March 18th Susan Love and I met with Representative David Zimmerman in his district office near New Holland in Lancaster County to discuss medical cannabis and hemp legislation. In the afternoon, Erica and I met with Representative Russ Diamond at his district office in Lebanon to discus his hemp legislation, House Bill 967. After the meeting with Rep. Diamond Erica and I both did interviews with WEEU radio station and drove to Philadelphia to participate in a panel discussion hosted by Cannavation.

11076270_691179444337913_5526321195463524022_nMarch 19th I went by invitation with a group of medical cannabis activists to Harrisburg to meet with and engage in dialogue with newly elected Governor Tom Wolf. Wolf listened to us and learned as well as imparting political advise on how to proceed. He assured us that he was on our side. This was a big breakthrough because the previous governor would not meet with medical cannabis advocates

March 24th Erica and I went to Philadelphia to attend the House hearing on medical cannabis. Baker had stacked the deck against us and allowed absurd reefer madness testimony.

10410099_693557670766757_4489395635912958169_nMarch 26th Erica and I along with Adam Thompson and Scotty Bolton attended and set up a hemp stand at the York Agricultural Banquet. While there we spoke with Secretary of Agriculture Russell Redding. I gave him a copy of my book and we secured his support for our hemp legislation. We also spoke to Rep. Seth Grove’s chief of staff and several others. Grove signed on as a cosponsor for SB50 the next day. The Sec. of Ag was seen with my book on his desk weeks later.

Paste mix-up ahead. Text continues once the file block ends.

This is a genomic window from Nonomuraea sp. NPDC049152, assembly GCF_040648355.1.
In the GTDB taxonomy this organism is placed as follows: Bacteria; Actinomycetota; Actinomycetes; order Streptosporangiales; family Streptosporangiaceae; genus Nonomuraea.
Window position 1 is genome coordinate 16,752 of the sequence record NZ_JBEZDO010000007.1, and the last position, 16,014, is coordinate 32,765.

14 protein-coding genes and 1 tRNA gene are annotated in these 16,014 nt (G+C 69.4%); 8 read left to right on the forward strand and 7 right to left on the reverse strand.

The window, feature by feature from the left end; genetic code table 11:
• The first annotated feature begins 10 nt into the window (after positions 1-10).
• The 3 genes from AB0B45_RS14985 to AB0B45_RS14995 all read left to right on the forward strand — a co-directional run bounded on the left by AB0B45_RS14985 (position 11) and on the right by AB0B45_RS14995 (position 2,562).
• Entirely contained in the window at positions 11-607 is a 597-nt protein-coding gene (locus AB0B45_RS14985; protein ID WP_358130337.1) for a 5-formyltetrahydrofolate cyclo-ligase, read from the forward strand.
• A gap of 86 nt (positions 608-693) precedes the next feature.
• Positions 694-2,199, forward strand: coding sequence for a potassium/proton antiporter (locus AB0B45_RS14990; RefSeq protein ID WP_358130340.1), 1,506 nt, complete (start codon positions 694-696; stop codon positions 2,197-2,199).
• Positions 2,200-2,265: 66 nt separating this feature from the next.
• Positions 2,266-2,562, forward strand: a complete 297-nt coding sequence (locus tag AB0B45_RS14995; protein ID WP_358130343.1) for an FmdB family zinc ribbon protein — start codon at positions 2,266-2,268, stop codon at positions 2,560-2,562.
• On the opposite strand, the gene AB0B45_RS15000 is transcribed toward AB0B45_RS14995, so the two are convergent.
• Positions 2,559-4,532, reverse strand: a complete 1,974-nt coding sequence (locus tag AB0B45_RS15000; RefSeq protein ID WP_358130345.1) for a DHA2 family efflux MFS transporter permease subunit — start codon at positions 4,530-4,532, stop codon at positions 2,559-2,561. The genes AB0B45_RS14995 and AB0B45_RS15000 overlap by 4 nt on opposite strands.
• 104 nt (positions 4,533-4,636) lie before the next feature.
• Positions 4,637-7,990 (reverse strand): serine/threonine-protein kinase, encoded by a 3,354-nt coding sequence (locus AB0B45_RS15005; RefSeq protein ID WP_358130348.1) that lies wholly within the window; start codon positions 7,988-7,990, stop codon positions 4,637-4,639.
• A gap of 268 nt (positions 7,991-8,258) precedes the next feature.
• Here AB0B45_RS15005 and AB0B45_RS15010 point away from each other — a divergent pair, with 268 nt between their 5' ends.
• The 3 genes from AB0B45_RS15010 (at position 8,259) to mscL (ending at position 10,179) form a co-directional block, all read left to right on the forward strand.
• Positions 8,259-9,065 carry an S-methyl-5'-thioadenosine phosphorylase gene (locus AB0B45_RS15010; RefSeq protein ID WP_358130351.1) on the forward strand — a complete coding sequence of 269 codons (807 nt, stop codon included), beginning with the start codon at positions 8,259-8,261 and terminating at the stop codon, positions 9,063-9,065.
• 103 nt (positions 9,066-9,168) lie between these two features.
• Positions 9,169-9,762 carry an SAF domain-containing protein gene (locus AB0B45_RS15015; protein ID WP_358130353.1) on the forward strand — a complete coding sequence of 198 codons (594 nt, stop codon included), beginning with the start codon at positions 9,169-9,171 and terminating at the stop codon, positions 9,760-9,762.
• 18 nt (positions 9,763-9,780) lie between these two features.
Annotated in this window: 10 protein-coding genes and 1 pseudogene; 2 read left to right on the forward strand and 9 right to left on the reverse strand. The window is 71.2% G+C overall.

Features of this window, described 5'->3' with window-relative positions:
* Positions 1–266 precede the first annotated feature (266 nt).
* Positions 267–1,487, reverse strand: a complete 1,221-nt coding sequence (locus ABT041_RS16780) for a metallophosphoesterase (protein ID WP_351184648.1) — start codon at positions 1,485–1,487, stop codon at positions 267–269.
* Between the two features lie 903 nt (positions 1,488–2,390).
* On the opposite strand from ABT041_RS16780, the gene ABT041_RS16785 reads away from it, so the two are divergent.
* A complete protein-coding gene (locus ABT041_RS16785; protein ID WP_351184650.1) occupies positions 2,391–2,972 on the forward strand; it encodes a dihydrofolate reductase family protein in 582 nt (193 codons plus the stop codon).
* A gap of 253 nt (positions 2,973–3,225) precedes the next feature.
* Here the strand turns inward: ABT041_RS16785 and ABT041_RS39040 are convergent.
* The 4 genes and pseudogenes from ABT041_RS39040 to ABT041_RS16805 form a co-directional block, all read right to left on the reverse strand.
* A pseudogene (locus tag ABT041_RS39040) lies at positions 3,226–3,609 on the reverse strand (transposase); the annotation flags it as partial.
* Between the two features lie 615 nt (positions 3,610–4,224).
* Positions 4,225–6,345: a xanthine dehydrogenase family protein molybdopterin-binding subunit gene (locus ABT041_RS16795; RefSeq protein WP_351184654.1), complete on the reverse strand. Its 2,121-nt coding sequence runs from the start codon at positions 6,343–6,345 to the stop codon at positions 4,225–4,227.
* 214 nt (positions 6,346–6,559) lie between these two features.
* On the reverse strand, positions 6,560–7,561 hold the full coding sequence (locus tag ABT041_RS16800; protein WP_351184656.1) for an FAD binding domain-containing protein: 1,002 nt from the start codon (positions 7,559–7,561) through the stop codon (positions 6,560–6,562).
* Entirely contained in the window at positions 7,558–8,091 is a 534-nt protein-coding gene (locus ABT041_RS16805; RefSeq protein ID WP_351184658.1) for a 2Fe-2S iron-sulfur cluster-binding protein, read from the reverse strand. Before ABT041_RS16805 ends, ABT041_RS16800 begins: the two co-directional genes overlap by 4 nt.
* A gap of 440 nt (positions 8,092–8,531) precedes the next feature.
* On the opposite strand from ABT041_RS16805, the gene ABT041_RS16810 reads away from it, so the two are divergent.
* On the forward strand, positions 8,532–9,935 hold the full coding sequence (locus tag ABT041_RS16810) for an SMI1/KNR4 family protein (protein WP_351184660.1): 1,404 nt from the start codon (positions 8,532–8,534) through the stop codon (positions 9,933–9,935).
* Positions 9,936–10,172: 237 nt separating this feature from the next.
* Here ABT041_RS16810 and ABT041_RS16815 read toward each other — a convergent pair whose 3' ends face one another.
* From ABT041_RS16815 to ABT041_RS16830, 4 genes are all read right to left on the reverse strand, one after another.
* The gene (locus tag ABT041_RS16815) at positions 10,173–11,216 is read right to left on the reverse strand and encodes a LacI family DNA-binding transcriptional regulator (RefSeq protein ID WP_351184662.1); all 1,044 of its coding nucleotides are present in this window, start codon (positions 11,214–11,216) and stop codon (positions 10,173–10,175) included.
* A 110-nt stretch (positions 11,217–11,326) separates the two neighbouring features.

11113603_695334067255784_8041011163038947128_nMarch 30th we did a hemp lobbying trip to Harrisburg. We took a team of seven – Luke Shultz, John Musare, Jay Clymer, Adam Thompson, Susan Love plus Erica and myself. Together we reached 23 different legislators, concentrating mostly on members of the House Agricultural and Rural Affairs Committee to discuss our hemp legislation and the necessity for joint hearings.

Erica and I met with Representative Moul from Adams County at 9:30 AM. Moul was impressed. We told him about the work that Scotty Bolton is doing in Adams County, getting 18 municipalities on board with hemp over there and he said that he was well aware. He promised us that he would not only support the bill but also sign on as a cosponsor. Within a day he was in the news as a confirmed and enthusiastic cosponsor of HB967.

At 11:30 Susan, who was in between meetings she had scheduled, accompanied Erica and me  to our meeting with Representative John Lawrence. Lawrence generally opposes medical cannabis but was open to industrial hemp. We learned months later when his committee voted he was indeed a yes vote.

11113354_695333943922463_1958133818015561658_nIn between our scheduled meetings we dropped off some more materials with Rep. David Zimmerman from New Holland, who I had spoken with a couple of weeks ago with Susan. Zimmerman had a few extra minutes so he invited us in again and we talked for a few minutes before we had to run for our next meeting. We also met with Rep. Marty Flynn. Flynn was immediately and firmly on our side and immediately signed on as a cosponsor to HB967.

We also met with the sponsor of our hemp bill in the House, Rep. Russell Diamond. We had a good conversation for more than a half hour, strategizing an briefing him on our efforts.